Increased retinopathy occurrence in type 1 diabetes patients with increased serum levels of the advanced glycation endproduct hydroimidazolone

Research output: Contribution to journalArticle

Abstract

Purpose: We aimed to investigate associations between serum levels of the advanced glycation endproduct methylglyoxal-derived hydroimidazolone (MG-H1) and retinopathy in a sample of patients with type 1 diabetes. Methods: We conducted a cross-sectional study in a Scandinavian ophthalmology outpatient clinic on 61 randomly selected patients with type 1 diabetes. Blood samples and retinal photographs were taken at the same visit. Serum levels of hydroimidazolone immunoreactivity were determined using an immunoassay, and levels of retinopathy were determined from seven standard field stereo photographs of each eye according to the ETDRS method. Results were compared between patients with and without retinopathy. Results: Hydroimidazolone quartiles were significantly associated with retinopathy (p = 0.013). The most profound increase in occurrence of retinopathy was observed from the lowest to the second-lowest hydroimidazolone quartile. Adjusted for duration of diabetes using logistic regression, a significant difference in the presence of retinopathy was found when comparing the lowest quartile with the rest (p = 0.022). Conclusions: In our patients with type 1 diabetes, serum levels of hydroimidazolone were found to be associated with retinopathy. This is in keeping with findings in a larger sample of patients with type 2 diabetes.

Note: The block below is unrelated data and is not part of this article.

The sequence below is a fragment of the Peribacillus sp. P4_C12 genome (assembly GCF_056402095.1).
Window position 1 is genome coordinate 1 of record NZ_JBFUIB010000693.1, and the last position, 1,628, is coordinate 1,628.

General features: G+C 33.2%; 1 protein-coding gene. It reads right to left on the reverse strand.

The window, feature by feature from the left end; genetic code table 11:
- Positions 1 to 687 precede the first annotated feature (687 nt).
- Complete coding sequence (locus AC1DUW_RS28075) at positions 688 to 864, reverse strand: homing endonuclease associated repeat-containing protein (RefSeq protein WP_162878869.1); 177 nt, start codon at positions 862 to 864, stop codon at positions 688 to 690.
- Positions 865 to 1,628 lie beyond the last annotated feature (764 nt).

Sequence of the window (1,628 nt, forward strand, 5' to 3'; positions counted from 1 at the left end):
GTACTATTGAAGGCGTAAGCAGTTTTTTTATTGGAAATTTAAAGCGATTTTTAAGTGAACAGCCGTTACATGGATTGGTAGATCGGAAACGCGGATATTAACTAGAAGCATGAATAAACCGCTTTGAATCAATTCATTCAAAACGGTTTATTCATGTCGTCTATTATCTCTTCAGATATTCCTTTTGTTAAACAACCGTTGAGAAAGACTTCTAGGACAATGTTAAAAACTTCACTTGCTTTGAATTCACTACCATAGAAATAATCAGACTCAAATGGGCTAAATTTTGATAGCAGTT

Details

Authors
  • Dag S. Fosmark
  • Jens P. Berg
  • Aase-Brith Jensen
  • Leiv Sandvik
  • Elisabet Agardh
  • Carl-David Agardh
  • Kristian F. Hanssen
Organisations
Research areas and keywords

Subject classification (UKÄ) – MANDATORY

  • Endocrinology and Diabetes
  • Ophthalmology

Keywords

  • MG-H1, (MG), methylglyoxal, advanced glycation endproducts (AGEs), hydroimidazolone, retinopathy, type 1 diabetes
Original languageEnglish
Pages (from-to)498-500
JournalActa Ophthalmologica
Volume87
Issue number5
Publication statusPublished - 2009
Publication categoryResearch
Peer-reviewedYes

Bibliographic note

The information about affiliations in this record was updated in December 2015. The record was previously connected to the following departments: Unit on Vascular Diabetic Complications (013241510), Ophthalmology (013242810)